Yes, just ask Mary what, if anything, she is comfortable having you share. Likely, as they know why she is absent something like “she had a boy a couple weeks ago” will be okay with everyone. The next time someone goes on leave, ask them proactively.

    3. I'm just here for the cats!*

      If Mary is already out of the office on leave I think it’s too late to ask her for what she would like shared. I would stick with the basic “she’s doing well” like Allison suggested

  3. L-squared*

    The Bob travelling thing just seems really bad overall. Even if we assume that he was bad at a previous job, that says nothing about how he’ll be here. He doesn’t work there, its been some time, so its very likely he has matured. But its pretty bad that a current job, who hired him, is now effectively punishing him for behavior from before he worked there.

    1. Lilo*

      LW really buried the lede on this one though “There are other issues I am managing with this employee as well, and he may not have this job for much longer”. If Bob’s having issues serious enough she might fire him, travel seems like a serious herring here. He can’t travel because he’s having performance issues. That’s extremely normal.

      1. Cool Tina, Train Conductress*

        You’d think “we heard he had professionalism problems at his last job” might’ve been reason not to hire him, but I guess not!

        1. I went to school with only 1 Jennifer*

          I assumed they heard that stuff after Bob was already in the position.

    2. Lilo*

      LW buried the lede here though. She said Bob’s ha ing issues serious enough he may not be in the job longer. You’d never let someone in that position travel if you could avoid it.

    3. Butterfly Counter*

      My take, especially with the rumor that he abused his authority while on the road, was that his behavior was EXTREMELY bad. I’m thinking bad enough that his behavior would be deemed illegal if done in OP’s home country, along the lines of his being a sexual predator. Bad enough that just the rumor is enough to stop travel, even if nothing official was ever done or reported.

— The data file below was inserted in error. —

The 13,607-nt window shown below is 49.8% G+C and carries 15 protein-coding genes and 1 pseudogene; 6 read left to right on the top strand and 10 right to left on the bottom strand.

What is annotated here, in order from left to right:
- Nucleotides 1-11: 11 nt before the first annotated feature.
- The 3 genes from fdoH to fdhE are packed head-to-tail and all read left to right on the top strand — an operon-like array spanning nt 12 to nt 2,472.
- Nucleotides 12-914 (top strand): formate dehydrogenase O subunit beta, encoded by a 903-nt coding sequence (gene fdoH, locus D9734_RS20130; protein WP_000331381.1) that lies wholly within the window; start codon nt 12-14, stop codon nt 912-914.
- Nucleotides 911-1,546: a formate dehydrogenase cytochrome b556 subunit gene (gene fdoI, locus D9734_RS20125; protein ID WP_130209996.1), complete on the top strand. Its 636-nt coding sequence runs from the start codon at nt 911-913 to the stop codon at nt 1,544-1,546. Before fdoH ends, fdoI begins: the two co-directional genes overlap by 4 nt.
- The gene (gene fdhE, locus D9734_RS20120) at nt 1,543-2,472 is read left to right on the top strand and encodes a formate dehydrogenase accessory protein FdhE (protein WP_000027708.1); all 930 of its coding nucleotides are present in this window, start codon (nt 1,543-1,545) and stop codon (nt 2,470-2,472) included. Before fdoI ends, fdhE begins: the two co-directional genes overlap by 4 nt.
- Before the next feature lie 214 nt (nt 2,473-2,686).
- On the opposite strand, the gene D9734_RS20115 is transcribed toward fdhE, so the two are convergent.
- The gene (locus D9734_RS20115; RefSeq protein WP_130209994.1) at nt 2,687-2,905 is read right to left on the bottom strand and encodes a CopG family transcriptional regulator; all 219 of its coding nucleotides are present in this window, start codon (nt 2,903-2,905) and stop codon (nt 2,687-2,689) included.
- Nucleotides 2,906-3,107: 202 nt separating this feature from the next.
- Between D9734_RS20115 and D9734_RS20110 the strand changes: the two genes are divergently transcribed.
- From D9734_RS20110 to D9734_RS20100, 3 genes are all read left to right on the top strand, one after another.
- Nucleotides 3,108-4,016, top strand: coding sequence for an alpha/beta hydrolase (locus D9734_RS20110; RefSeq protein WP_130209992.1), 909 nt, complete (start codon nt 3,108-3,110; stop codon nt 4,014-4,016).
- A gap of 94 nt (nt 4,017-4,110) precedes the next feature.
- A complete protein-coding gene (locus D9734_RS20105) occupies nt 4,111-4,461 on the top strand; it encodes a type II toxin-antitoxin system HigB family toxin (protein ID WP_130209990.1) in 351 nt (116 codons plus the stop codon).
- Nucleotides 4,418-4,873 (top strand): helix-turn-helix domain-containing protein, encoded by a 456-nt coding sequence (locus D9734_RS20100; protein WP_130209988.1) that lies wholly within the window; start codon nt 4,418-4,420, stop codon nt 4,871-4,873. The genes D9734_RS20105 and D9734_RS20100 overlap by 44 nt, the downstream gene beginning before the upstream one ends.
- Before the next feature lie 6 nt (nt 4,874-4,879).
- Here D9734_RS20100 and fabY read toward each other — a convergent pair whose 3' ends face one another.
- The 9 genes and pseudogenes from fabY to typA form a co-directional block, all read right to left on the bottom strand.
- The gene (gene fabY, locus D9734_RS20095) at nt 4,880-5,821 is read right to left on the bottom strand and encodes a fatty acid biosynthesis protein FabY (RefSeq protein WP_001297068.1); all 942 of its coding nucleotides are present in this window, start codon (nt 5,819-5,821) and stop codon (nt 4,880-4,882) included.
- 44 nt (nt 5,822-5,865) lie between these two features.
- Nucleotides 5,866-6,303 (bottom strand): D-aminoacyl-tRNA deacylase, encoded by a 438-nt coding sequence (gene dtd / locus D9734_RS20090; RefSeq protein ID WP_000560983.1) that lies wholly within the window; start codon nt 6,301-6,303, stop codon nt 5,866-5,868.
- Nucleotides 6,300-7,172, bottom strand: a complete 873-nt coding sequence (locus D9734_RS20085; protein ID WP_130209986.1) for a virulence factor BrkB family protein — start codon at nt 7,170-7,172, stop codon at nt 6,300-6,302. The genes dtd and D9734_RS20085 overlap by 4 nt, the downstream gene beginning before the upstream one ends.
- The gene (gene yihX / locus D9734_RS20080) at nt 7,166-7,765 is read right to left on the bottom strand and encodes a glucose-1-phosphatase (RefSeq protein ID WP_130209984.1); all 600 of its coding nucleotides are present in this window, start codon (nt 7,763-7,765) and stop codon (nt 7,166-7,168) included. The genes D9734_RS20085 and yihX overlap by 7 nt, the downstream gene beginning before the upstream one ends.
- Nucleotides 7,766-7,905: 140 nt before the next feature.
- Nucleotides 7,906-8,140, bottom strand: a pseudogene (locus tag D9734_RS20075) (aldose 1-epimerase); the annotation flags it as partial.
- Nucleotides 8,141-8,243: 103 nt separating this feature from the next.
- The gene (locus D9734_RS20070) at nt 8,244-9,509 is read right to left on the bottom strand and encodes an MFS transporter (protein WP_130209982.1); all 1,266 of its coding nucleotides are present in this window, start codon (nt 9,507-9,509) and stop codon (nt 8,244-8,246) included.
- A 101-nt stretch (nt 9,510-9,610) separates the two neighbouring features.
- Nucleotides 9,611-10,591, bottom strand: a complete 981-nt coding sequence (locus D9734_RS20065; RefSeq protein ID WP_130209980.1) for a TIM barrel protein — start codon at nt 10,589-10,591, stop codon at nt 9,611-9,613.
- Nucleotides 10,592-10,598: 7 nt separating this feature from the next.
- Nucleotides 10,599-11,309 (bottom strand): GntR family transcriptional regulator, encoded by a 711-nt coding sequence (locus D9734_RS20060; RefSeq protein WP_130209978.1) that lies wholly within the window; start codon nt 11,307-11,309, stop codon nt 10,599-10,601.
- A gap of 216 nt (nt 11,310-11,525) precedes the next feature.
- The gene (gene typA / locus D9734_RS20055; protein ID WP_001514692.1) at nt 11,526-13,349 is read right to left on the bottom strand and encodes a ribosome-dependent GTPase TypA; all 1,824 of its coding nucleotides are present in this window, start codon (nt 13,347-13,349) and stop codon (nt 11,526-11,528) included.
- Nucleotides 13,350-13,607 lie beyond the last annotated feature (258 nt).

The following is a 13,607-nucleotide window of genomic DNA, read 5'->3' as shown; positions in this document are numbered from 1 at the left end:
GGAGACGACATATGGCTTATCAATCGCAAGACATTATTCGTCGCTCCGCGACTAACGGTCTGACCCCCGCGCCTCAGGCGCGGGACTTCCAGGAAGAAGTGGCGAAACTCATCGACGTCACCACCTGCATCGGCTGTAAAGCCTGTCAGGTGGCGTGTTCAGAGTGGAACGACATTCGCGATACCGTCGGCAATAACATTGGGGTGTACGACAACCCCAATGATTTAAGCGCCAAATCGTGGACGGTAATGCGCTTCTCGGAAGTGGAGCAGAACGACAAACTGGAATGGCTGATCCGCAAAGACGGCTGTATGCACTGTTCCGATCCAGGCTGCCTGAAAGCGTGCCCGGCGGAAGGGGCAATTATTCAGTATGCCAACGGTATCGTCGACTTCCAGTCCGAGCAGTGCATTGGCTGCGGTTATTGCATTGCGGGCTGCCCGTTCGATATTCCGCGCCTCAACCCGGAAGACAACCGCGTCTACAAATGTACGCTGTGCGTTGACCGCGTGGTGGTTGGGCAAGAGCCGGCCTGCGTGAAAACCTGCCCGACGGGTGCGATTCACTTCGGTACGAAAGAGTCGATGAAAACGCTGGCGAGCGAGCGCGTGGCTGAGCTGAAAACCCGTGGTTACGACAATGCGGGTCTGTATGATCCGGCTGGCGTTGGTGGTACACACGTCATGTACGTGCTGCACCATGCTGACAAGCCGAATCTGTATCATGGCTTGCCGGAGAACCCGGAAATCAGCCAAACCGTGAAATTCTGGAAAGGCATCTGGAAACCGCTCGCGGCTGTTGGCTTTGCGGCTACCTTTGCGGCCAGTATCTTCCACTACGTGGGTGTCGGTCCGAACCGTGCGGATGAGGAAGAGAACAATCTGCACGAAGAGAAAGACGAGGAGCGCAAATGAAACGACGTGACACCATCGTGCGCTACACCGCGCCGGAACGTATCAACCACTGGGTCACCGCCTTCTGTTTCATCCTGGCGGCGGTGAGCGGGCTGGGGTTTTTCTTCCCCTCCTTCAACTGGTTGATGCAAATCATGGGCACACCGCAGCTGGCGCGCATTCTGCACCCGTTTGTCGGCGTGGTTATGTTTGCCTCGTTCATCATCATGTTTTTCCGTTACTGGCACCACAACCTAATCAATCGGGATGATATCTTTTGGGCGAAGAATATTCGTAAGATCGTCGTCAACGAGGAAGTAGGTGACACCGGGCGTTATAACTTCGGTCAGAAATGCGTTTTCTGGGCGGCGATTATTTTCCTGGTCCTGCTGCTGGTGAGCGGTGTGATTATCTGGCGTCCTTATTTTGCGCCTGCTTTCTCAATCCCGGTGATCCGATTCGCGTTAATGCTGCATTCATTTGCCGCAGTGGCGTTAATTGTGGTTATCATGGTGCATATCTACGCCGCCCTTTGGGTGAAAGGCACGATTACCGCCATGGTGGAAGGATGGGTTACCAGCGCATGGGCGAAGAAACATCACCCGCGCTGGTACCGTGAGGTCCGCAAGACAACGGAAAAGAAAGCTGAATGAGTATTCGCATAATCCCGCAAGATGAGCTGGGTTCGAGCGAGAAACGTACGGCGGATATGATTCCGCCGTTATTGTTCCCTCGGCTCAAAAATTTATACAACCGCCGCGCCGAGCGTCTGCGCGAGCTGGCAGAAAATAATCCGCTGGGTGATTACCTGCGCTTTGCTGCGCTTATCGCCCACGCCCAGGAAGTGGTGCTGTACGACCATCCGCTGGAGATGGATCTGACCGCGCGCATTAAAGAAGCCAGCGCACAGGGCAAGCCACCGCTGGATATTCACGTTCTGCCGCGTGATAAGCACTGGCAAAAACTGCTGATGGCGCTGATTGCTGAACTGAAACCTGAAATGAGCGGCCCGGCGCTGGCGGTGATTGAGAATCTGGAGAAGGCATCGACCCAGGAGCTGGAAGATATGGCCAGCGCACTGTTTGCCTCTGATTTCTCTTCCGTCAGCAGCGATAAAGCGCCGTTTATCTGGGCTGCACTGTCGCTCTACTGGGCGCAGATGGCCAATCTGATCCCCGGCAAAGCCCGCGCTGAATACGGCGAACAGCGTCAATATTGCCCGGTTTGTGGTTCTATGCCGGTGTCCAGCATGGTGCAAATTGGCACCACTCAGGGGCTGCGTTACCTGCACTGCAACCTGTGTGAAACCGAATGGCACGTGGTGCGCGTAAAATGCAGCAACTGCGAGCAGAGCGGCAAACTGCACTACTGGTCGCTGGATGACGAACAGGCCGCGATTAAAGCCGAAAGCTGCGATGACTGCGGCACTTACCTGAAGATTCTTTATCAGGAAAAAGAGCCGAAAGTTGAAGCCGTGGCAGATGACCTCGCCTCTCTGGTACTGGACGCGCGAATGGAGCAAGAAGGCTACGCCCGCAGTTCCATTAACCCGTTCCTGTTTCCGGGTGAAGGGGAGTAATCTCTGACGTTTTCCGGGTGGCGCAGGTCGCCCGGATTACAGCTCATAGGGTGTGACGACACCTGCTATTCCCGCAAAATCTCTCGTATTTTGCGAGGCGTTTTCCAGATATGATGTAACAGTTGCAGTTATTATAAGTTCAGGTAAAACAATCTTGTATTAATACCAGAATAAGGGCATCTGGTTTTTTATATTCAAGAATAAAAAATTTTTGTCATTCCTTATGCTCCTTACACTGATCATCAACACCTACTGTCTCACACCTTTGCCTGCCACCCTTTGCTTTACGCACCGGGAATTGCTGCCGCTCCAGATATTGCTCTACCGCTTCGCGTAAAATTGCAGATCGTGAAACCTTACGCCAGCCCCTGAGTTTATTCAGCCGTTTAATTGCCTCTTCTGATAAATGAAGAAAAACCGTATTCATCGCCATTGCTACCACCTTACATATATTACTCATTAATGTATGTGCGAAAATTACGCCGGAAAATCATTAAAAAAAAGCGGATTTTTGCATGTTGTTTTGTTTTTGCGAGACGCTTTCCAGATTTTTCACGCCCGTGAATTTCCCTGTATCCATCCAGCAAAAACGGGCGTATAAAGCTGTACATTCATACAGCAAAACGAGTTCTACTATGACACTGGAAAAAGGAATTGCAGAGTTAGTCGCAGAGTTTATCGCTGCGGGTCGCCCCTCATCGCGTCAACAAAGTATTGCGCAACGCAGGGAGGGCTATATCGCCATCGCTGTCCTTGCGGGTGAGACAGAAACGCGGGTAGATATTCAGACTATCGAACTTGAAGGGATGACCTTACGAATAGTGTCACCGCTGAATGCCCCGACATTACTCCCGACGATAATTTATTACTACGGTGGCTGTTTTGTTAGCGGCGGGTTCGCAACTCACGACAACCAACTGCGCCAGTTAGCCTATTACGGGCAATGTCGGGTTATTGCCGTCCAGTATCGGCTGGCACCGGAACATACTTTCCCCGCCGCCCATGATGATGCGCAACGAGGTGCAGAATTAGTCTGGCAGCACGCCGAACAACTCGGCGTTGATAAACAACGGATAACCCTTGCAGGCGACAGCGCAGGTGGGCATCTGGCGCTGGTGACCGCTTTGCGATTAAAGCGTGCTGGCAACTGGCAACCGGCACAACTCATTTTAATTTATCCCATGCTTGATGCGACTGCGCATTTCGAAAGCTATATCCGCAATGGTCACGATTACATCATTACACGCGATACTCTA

Obviously, there isn’t detail, but perhaps the last job didn’t want to get into a battle of “Well, no one pressed charges and it’s not illegal in that country to do X, so I technically didn’t do anything wrong.” And they just quietly stopped sending him out. New job had heard enough and would rather brush off Bob’s whining than risk Bob doing X to anyone else again.

      1. BubbleTea*

        Huh, I’d interpret it the other way. Bad behaviour that’s not quite clear cut enough to deal with, just in the grey area around the boundary (like expensing just over the limit every day, or alcohol at every meal and slightly annoying raucous behaviour that doesn’t rise to actually actionable) but as you say, there’s no detail.

  4. Lilo*

    For LW2, would the fact that Bob is having other issues preclude travel? LW is a bit vague about it but they sound serious. If someone’s having issues you generally don’t trust them with the autonomy or responsibility of travel.